It still rings true,  writing a good short story is a great beginning for a novelist, and also some of the most difficult writing to do. Character and scene development, crisis, insight, and/or conclusions, must all be created within a limited number of words. Some writers can also write great books, without ever having written a short, and vice-a-versa. To this rule, if you choose to call it that, does not apply to everyone.

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Land Minds – Part 3

Saint Catherine’s Baby (Excerpt) by Gabriel Constans

Land Minds – Part 3 (Conclusion)

Yosh watched in bewildered silence as Mark fought his way upstream, like a battered, dazed salmon, trying to jump one last time over the dammed waterway. He saw him floundering in unseen rapids then make a courageous ascent towards the pearly gates of luxury.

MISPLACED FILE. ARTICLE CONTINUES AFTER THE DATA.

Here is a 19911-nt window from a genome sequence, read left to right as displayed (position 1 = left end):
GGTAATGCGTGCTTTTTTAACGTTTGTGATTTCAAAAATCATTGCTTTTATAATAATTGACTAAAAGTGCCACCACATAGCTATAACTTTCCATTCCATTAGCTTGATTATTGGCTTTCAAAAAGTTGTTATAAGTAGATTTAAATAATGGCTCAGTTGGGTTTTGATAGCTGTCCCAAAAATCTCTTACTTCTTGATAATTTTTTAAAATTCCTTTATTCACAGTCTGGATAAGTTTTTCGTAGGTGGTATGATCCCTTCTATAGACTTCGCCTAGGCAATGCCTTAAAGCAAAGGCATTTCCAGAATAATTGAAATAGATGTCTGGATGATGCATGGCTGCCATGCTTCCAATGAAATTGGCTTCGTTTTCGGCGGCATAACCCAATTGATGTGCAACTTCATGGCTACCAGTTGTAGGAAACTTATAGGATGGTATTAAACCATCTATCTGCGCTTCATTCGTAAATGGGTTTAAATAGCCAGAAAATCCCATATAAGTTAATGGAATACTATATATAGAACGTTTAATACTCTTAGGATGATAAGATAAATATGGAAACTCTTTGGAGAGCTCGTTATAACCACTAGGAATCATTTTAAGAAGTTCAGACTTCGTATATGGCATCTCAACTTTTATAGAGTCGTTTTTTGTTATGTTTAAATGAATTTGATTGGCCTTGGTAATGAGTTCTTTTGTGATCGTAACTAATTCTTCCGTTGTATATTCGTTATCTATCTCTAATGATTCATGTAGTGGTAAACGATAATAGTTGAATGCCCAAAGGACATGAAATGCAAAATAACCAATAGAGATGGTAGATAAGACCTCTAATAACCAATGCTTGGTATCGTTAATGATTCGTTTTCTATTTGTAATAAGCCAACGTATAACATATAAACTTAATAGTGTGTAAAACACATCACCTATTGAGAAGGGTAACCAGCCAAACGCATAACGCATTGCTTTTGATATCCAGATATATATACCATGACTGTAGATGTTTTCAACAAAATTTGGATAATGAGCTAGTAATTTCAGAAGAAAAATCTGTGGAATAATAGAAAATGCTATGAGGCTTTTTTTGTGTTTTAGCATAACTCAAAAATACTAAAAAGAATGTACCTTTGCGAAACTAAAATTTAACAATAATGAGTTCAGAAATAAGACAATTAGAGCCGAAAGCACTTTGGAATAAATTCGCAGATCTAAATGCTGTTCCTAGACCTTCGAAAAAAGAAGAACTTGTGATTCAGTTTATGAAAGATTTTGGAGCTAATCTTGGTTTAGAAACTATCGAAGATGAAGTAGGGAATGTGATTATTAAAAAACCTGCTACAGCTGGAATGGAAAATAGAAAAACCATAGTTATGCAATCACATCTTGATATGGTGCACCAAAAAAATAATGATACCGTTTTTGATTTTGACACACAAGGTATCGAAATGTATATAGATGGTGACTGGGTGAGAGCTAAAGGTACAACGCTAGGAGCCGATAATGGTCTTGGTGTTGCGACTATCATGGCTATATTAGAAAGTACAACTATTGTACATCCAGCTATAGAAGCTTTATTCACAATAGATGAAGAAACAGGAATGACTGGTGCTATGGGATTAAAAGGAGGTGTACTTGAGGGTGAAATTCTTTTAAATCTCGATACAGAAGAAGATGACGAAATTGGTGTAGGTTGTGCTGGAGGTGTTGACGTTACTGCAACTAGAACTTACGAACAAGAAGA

Mark reached the massive, brown, mahogany door, his chest heaving, as if he was preparing to give birth. His hand reached out between contractions, started to knock and froze in mid air. Whirling around like a drunk, he swayed towards the path, collapsed on the steps and screamed like a lanced bull. His glasses fell to the ground, cracking the right lens.

Yosh ran to his side at the same moment the monstrous door cracked open. A tiny woman in her early sixties, no taller than five feet and wearing a double-breasted blazer of black satin, stood her ground with a mixture of unabashed fear and annoyance. “What’s going on?”

Yosh answered nervously, not sure himself, “It’s um . . . it’s OK. He’ll be OK.”

She stared at these strange companions sprawled on her doorstep. “What do you want?!”

“We’re ah . . .,” Yosh stuttered. “It was a mistake; wrong house. Sorry. We’ll be going.” He tried to lift Mr. Keeler, whose head was buried between his knees.